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A group of former tunnel-construction workers who contracted a lung disease after laboring on public works projects have reached a settlement in their damage suit filed with Tokyo High Court against the government. It is the first court-mediated settlement for a cluster of damage suits initially filed with 11 district courts by some 970 people seeking a total of 3.2 billion yen in compensation. Similar settlements have followed or are expected at three more high courts and 10 district courts. It is hoped that the government will do its best to prevent recurrence of the disease — pneumoconiosis — among workers.

The first damage suit was filed with the Tokyo District Court four years and seven months ago. The Tokyo court and four other district courts ordered the government to compensate the plaintiffs, criticizing the government for its failure to take sufficient measures to prevent pneumoconiosis. These rulings apparently prompted an attitude change by the government, which would not accept responsibility. Pneumoconiosis is caused by prolonged inhalation of mineral dusts.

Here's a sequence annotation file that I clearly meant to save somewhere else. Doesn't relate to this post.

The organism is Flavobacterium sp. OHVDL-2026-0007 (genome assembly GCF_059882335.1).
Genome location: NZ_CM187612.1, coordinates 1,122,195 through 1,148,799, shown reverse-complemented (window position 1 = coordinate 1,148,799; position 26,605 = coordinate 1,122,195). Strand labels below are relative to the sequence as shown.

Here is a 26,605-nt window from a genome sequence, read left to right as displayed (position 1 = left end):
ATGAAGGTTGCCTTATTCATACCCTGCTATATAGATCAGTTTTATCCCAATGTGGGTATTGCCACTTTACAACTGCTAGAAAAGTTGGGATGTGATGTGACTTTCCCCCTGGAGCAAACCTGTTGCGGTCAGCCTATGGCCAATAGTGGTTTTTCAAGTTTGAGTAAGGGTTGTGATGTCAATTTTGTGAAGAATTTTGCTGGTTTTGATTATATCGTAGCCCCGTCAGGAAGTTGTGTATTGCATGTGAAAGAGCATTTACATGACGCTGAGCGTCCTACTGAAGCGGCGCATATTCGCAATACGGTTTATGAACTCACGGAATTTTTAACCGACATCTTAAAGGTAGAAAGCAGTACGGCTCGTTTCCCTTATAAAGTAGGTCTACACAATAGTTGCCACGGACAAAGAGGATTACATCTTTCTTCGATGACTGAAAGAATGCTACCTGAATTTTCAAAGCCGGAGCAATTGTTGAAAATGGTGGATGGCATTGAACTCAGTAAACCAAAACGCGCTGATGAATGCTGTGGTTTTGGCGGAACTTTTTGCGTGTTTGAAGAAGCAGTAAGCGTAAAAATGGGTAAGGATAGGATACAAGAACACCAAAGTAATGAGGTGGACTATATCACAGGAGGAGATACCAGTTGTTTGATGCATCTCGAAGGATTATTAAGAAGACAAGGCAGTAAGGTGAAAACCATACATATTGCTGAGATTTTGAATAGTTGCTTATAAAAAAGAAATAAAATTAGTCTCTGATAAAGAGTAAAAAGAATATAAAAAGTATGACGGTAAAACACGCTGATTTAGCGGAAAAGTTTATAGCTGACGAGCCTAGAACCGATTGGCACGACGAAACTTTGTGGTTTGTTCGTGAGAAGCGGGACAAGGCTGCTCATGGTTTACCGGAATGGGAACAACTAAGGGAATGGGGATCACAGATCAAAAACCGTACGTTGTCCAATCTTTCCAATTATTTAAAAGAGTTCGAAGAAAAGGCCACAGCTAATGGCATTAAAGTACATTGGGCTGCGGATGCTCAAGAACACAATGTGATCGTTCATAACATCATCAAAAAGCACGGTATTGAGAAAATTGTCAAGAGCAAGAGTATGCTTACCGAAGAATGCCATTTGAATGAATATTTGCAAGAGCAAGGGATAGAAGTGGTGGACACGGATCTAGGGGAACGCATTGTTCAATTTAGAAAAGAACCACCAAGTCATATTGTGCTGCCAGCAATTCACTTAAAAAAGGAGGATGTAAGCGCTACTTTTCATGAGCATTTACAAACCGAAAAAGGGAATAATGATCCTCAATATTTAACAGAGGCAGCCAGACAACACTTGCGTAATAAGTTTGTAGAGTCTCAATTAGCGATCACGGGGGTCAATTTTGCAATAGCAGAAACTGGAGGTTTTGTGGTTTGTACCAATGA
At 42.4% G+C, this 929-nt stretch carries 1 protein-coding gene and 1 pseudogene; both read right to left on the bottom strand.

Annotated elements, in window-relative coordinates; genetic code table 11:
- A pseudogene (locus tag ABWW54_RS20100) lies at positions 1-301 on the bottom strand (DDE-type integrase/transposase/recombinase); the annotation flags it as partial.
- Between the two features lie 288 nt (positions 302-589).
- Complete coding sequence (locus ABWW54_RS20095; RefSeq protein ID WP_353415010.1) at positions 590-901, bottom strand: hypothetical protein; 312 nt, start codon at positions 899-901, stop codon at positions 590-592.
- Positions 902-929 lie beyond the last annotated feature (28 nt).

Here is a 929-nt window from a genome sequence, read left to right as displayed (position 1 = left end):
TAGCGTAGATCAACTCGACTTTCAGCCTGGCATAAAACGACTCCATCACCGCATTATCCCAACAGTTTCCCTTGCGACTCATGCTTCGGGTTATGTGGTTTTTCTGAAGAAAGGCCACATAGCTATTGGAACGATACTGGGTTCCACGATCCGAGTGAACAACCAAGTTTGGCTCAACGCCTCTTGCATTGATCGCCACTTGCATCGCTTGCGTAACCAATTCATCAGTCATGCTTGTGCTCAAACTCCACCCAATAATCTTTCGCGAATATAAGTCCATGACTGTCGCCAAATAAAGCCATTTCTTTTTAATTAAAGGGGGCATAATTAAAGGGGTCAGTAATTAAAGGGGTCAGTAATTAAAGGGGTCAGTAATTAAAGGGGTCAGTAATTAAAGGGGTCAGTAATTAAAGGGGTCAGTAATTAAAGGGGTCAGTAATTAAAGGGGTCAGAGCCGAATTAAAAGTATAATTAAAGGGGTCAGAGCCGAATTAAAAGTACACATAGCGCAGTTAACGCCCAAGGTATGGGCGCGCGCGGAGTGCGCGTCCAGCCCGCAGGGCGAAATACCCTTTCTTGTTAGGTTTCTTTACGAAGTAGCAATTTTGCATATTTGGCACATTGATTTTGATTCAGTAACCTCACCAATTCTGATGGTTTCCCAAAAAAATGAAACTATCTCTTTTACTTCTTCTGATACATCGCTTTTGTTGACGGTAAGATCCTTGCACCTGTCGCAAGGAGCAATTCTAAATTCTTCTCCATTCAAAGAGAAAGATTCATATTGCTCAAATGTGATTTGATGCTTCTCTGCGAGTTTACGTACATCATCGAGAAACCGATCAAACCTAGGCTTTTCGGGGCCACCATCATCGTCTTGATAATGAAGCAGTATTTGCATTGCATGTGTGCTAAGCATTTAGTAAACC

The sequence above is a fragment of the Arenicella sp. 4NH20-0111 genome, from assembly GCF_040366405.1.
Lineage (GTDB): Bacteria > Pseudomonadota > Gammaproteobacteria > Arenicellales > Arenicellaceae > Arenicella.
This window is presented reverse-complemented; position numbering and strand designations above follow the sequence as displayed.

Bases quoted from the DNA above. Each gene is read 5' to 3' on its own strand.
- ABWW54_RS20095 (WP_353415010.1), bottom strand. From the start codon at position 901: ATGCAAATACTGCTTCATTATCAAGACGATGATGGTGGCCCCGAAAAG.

Under the settlement, the plaintiffs, who had received compensation in earlier settlements with contractors, give up their claim to government compensation of 3.3 million yen per person. The emphasis is on strong prevention measures.

For its part, the government will oblige contractors within fiscal 2007 to ensure adequate ventilation during tunnel-boring work, monitor air-borne dust concentrations, and provide electric-fan masks for workers spraying concrete on tunnel walls. The land, infrastructure and transport ministry is also expected to revise regulations with the aim of shortening daily working hours for tunnel workers.

Although the original anti-pneumoconiosis law was enacted in 1960 and government regulations to prevent powder dust-related diseases went into effect in 1979, measures implemented by the government were not strong enough. The government must not forget that it has a duty to ensure that working conditions are conducive to workers’ health.

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